CFTR-dependent regulation of ion channels in Airway Epithelium (norm and CF)

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CFTR-dependent regulation of ion channels in Airway Epithelium (CF and norm)

Cystic fibrosis transmembrane regulator (CFTR) and Epithelial sodium channel (ENaC) are the principal rate-limiting steps for Cl- secretion and Na+ absorption by ciliated airway epithelia. These opposing processes are the main determinants of periciliary layer depth, which must be maintained within a range that permits simultaneous mucociliary clearance and unimpeded gas flow in the airway lumen. The importance of CFTR - ENaC inhibition is documented in cystic fibrosis (CF) patients which suffer from airway obstruction and chronic infection that results from decreased mucociliary clearance secondary to missing CFTR and accelerated ENaC activity [1].

The regulation of the ENaC has been intensively studied and the issue of organ-level specificity for these regulatory pathways is well known. Whereas ENaC activity in kidney or colon is regulated in part by systemic levels of mineralocorticoids and their downstream effectors, ENaC regulation in normal airways is largely refractory to these 'global' signals. Rather, ENaC in the airways appears to be regulated by local signals (the main way - inhibition by CFTR) that reflect the status of the airway surface liquid (ASL) compartment that bathes airway surfaces [2].

However, it remains unclear how CFTR inhibits normal ENaC activity. A number of mechanisms were proposed ranging from altered cellular trafficking of ENaC to direct protein/protein interactions remain under investigation [3], [4], [5]. For example, coordinated regulation of CFTR and ENaC may involve a large dynamic signaling complex composed of EBP50, YES-associated protein-65 (YAP65) and non-receptor tyrosine kinase YES. Probably, this complex mediates ENaC inhibition by WWP2 via adaptor protein WBP1 or NEDD4 E3 ubiquitin protein ligases [6], [7], [8].

DeltaF508 CFTR potentially retains transporter functionality, but it fails to fold into its native conformation, and, therefore, is selected for endoplasmic reticulum (ER)-associated degradation (ERAD) by molecular chaperones and associated proteins. As a result, it fails to inhibit ENaC [9].

One local signal that normal airway epithelia respond to by altering ENaC activity, is the concentration of purine nucleotides in the ASL compartment. Extracellular ATP binds to P2Y2 receptors, which couple via G-protein alpha q/11 to activate PLC-beta and stimulate rapid hydrolysis of Phosphatidyl inositol-4,5-bisphosphonated (PtdIns(4,5)P2) into Diaglycerol (DAG) and Inositol-1,4,5-trisphosphate (IP3). As PtdIns(4,5)P2 is necessary for normal channel gating, its depletiopn at the apical membrane inhibits ENaC [10], [11], [12]. [13].

P2Y2 activation is a perspective therapeutic target in CF. P2Y2 inhibits ENaC and activates Ca2+-dependent chloride channels (these channels appear to be regulated by CFTR as well). PLC-beta-generated IP3 activates Ca2+-dependent chloride channel (e.g., Chloride channel calcium activated 2 (CLCA2) [14]). P2Y2 also activates Ca2+-dependent potassium channel SK4/IK1 on the basolateral membrane, thus promoting membrane hyperpolarization and generation of a loop current responsible for CFTR - mediated anion secretion [10], [11], [14].

Another ASL signal used by normal airways epithelia is the local concentration/activity of specific 'channel activating proteases'. It was shown that extracellular serine protease Prostasin activates ENaC by converting a 'silent' channel at the apical membrane into a channel that is actively gating between open and closed states. The level of endogenous antiproteases (for example, Hepatocyte growth factor activator inhibitors 1 and 2, HAI-1 and HAI-2) is also important for regulation of ENaC activity [15], [16], [17], [18], [19].

Inactive in a neutral pH, amiloride-sensitive cation channel 3 (ASIC3) is expressed in pulmonary epithelia and may be strongly activated in acidic CF epithelia due to CFTR dysfunction (CFTR and ASIC3 down-regulate each other). This could explain elevated Na+ reabsorption in CF in the event of an acidic luminal pH expected to inhibit ENaC [20].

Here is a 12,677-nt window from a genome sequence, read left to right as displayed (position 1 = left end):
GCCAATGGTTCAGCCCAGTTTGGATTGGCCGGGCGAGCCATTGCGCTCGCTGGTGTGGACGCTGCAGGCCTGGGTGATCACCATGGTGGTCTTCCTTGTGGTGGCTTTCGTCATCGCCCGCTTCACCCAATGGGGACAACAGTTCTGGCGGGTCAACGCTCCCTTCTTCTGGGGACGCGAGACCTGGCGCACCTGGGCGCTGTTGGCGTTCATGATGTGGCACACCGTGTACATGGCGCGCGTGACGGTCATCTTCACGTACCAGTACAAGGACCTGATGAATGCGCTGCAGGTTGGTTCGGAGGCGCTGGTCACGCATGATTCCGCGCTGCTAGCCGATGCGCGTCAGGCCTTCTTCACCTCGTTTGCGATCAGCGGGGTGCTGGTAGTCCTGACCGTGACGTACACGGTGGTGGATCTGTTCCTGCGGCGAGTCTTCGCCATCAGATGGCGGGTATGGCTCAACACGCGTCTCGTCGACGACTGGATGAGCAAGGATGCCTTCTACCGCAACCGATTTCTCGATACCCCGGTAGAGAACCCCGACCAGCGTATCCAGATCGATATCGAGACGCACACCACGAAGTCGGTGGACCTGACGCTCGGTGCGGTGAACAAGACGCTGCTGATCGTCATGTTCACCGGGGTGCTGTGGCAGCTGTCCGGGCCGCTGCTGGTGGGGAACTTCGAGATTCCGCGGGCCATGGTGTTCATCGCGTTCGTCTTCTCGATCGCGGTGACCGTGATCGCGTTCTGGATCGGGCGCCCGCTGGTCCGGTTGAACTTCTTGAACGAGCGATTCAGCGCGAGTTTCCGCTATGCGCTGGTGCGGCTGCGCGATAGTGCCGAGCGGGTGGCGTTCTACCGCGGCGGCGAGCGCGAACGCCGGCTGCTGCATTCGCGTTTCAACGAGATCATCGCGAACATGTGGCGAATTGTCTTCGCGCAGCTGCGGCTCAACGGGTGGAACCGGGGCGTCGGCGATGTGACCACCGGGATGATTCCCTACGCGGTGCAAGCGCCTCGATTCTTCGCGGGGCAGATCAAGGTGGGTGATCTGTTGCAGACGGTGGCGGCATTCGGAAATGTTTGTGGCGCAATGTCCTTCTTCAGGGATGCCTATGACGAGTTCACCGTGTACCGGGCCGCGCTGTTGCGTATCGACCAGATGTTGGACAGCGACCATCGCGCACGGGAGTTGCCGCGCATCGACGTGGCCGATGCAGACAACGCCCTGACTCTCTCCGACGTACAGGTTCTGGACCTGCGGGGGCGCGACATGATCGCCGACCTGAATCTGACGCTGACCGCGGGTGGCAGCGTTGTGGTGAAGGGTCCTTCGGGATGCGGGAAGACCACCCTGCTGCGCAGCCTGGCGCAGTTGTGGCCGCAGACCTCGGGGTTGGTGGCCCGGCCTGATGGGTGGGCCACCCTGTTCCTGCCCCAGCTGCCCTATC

References:

  1. Smith JJ, Karp PH, Welsh MJ
    Defective fluid transport by cystic fibrosis airway epithelia. The Journal of clinical investigation 1994 Mar;93(3):1307-11
  2. Huang P, Gilmore E, Kultgen P, Barnes P, Milgram S, Stutts MJ
    Local regulation of cystic fibrosis transmembrane regulator and epithelial sodium channel in airway epithelium. Proceedings of the American Thoracic Society 2004;1(1):33-7
  3. Kunzelmann K, Schreiber R, Nitschke R, Mall M
    Control of epithelial Na+ conductance by the cystic fibrosis transmembrane conductance regulator. Pflugers Archiv : European journal of physiology 2000 Jun;440(2):193-201
  4. Berdiev BK, Cormet-Boyaka E, Tousson A, Qadri YJ, Oosterveld-Hut HM, Hong JS, Gonzales PA, Fuller CM, Sorscher EJ, Lukacs GL, Benos DJ
    Molecular proximity of cystic fibrosis transmembrane conductance regulator and epithelial sodium channel assessed by fluorescence resonance energy transfer. The Journal of biological chemistry 2007 Dec 14;282(50):36481-8
  5. Donaldson SH, Boucher RC
    Sodium channels and cystic fibrosis. Chest 2007 Nov;132(5):1631-6
  6. Snyder PM, Olson DR, McDonald FJ, Bucher DB
    Multiple WW domains, but not the C2 domain, are required for inhibition of the epithelial Na+ channel by human Nedd4. The Journal of biological chemistry 2001 Jul 27;276(30):28321-6
  7. McDonald FJ, Western AH, McNeil JD, Thomas BC, Olson DR, Snyder PM
    Ubiquitin-protein ligase WWP2 binds to and downregulates the epithelial Na(+) channel. American journal of physiology. Renal physiology 2002 Sep;283(3):F431-6
  8. Guggino WB, Stanton BA
    New insights into cystic fibrosis: molecular switches that regulate CFTR. Nature reviews. Molecular cell biology 2006 Jun;7(6):426-36
  9. Gelman MS, Kannegaard ES, Kopito RR
    A principal role for the proteasome in endoplasmic reticulum-associated degradation of misfolded intracellular cystic fibrosis transmembrane conductance regulator. The Journal of biological chemistry 2002 Apr 5;277(14):11709-14
  10. Devor DC, Pilewski JM
    UTP inhibits Na+ absorption in wild-type and DeltaF508 CFTR-expressing human bronchial epithelia. The American journal of physiology 1999 Apr;276(4 Pt 1):C827-37
  11. Mall M, Wissner A, Gonska T, Calenborn D, Kuehr J, Brandis M, Kunzelmann K
    Inhibition of amiloride-sensitive epithelial Na(+) absorption by extracellular nucleotides in human normal and cystic fibrosis airways. American journal of respiratory cell and molecular biology 2000 Dec;23(6):755-61
  12. Pochynyuk O, Tong Q, Staruschenko A, Stockand JD